Each of our destination collections are inspired by a different destination. Our  photographs we take there are how we create our one-of-a-kind prints. 

    What kind of interview would this be if we didn't ask everyone's "favorite" question? Where do you want to see Nomad Swimwear in 5 years? What's your long-term vision?

    In 5 years, I definitely see Nomads expanding into new categories like resort wear, activewear, and loungewear. Those are all categories I love designing, so I’m excited to see the brand expand over time. 

    What piece of advice would you give to female business owners just starting out? 

    Be patient and don’t give up. I think so often we hear about brands being overnight successes and that can really cloud how we think of our businesses and successes. We don’t always hear about the years in the making that led to that moment of success for the brand. And like anything, good things take time so it’s important to apply that to our own lives, brands, and entrepreneurial journeys.

     

    Learn more about the Small Biz Strong movement here! 

    Purchase a bracelet for yourself or gift one to a strong, small biz owner here! 

    SPOTLIGHT SERIES: Poppi + Allison Ellsworth

    "People say you can't have both, meaning and a full-time business and being a mom and I don't believe so at all! I love my time at work and I love time with my kiddos." 

    About POPPI: Allison had been looking for solace from her chronic health issues, and apple cider vinegar answered her prayers — after drinking it every day for a week her symptoms all but vanished. Poppi is a pop with natural sweeteners and fresh fruit, so you can get all the benefits of ACV without the overpowering taste! Cheers! 

    Learn how entrepreneur Allison Ellsworth got started with POPPI, and how she and her business overcame the struggles of this past year.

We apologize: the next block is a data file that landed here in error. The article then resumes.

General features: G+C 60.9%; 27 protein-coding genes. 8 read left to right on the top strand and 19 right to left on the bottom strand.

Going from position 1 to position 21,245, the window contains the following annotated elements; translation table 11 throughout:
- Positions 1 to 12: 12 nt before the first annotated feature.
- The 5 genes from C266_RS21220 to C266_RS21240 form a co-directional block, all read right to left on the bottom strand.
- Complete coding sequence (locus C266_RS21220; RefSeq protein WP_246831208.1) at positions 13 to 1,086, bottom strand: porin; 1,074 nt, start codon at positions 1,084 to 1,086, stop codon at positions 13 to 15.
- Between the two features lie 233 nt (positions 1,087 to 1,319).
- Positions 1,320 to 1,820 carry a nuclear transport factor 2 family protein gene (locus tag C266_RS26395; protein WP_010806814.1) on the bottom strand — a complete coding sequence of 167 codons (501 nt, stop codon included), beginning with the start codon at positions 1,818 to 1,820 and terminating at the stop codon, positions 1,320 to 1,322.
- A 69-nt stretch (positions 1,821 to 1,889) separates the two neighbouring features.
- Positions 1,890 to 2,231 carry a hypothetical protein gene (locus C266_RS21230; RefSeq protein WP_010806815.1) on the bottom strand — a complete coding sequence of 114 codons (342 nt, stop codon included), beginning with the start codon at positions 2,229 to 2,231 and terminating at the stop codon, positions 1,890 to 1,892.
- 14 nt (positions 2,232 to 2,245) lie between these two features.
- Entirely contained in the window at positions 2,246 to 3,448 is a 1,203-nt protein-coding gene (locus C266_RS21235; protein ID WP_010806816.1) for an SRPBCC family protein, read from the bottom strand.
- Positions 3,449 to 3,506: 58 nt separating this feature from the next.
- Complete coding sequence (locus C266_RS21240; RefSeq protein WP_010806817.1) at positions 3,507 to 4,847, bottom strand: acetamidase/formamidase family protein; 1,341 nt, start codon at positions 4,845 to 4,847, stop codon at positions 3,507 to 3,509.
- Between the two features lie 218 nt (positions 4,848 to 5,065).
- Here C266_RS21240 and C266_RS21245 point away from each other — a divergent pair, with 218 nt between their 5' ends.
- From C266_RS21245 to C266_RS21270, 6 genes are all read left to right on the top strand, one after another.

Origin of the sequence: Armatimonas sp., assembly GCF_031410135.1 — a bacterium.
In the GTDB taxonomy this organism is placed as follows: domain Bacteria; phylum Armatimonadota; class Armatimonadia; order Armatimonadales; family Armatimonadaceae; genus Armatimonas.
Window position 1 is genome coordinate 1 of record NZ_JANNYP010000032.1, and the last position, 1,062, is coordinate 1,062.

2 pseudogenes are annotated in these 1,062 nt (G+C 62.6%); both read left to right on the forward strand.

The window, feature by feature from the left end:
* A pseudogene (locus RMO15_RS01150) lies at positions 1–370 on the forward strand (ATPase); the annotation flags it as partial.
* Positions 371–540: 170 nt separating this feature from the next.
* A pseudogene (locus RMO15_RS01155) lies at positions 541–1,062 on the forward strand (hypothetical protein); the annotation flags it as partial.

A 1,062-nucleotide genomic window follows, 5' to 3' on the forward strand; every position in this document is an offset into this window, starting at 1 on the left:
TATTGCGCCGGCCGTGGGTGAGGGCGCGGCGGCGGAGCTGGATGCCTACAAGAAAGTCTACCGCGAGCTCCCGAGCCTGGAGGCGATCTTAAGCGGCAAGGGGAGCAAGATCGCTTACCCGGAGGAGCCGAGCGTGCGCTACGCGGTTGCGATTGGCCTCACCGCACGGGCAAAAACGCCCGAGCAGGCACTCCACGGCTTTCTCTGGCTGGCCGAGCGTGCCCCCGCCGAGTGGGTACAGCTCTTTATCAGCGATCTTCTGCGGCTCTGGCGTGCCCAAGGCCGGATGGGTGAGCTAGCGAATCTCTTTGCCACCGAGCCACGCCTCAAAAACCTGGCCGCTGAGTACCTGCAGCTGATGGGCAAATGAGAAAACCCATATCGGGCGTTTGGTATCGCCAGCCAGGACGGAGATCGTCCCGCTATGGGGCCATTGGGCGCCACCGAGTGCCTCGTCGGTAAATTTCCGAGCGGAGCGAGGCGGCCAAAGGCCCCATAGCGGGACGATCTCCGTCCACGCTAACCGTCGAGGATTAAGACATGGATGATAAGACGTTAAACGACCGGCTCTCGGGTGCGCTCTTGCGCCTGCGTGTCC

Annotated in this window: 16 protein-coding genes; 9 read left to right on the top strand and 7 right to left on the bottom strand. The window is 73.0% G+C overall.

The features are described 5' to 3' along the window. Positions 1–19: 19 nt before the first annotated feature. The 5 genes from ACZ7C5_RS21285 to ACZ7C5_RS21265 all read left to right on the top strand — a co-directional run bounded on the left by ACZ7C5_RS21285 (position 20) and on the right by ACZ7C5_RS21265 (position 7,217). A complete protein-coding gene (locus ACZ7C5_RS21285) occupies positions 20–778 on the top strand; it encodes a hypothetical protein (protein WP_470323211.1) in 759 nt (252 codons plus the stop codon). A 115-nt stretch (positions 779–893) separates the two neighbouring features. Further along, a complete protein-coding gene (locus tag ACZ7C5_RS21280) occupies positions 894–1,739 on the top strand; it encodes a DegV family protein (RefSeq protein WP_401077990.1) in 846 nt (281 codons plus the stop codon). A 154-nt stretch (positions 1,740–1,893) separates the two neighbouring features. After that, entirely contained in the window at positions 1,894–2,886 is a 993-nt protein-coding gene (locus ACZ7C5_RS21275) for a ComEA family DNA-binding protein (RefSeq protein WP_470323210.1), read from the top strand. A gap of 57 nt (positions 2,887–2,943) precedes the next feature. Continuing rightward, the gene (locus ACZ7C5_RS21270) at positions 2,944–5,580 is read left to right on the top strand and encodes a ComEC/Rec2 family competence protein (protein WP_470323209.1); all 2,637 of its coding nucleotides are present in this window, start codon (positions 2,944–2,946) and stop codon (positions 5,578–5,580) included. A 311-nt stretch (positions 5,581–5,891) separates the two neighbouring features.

Our favorite office flavor is easily strawberry-lemon. As the founder of Poppi, you've got to have a favorite flavor! Which flavor would you say has your heart and your taste buds?

    So hard to choose between all of our amazing flavors, but I always find myself reaching for Strawberry Lemon! This flavor is close to my heart because it is one of the first flavors I came up with. You can’t ever go wrong with a cold Strawberry Lemon!

    So, tell us, how did you come up with the idea for Poppi? What sparked the idea and how did you turn it into a full-time business? 

    I came up with Poppi, when I was pregnant with my son. I was experiencing a bunch of health issues and visited many doctors, with no answer as to why I was feeling so sick. I then decided to do my own research and discovered Apple Cider Vinegar! I gave it a try and it ended up making me feel so much better!! The taste on its own is horrible though, so I made it into a drink that tasted amazinggg. I started this as a passion project and sold my tasty secret at the local farmers market, and now it’s on grocery store shelves nationwide!!

    We want all the dirt! What was it really like to be on Shark Tank in 2018?! (& not to mention, you were pregnant at the time!) 

    It was definitely a life changing experience that is for sure. I was SUPER pregnant at the time and I went to an open casting. We got the call one night that we were selected to be on the show, and I had to get there the next day. I was ready to pop at any moment, but I knew I had to be there and had to make this happen because it was a once in a lifetime chance. It ended up being beyond worth it. I had my son Theo a few days after the show! 

    Your business was set for its big debut in March of 2020, but then as we all (unfortunately) know, the pandemic hit. How did this impact your business? Did you make any major pivots during this time? 

    I think that social media and the beauty of engagement on the internet really helped take Poppi where it is now. People were stuck at home, but they were also on their phones more than ever, so with the use of social media we were able to get our name out there during a time where no one was going anywhere. We really made the most out of a difficult time and sticky situation!

    What's it like building a company like Poppi and being a mama of two kiddos? How do you manage work-life balance? 

    I’d be lying if I said it was easy. But thankfully my husband Stephen and I run the company together so that is a huge help. People say you can’t have both, meaning a full-time business and being a mom and I don’t believe so at all! I love my time at work and I love my time with my kiddos. I’m so lucky! It’s all worth it.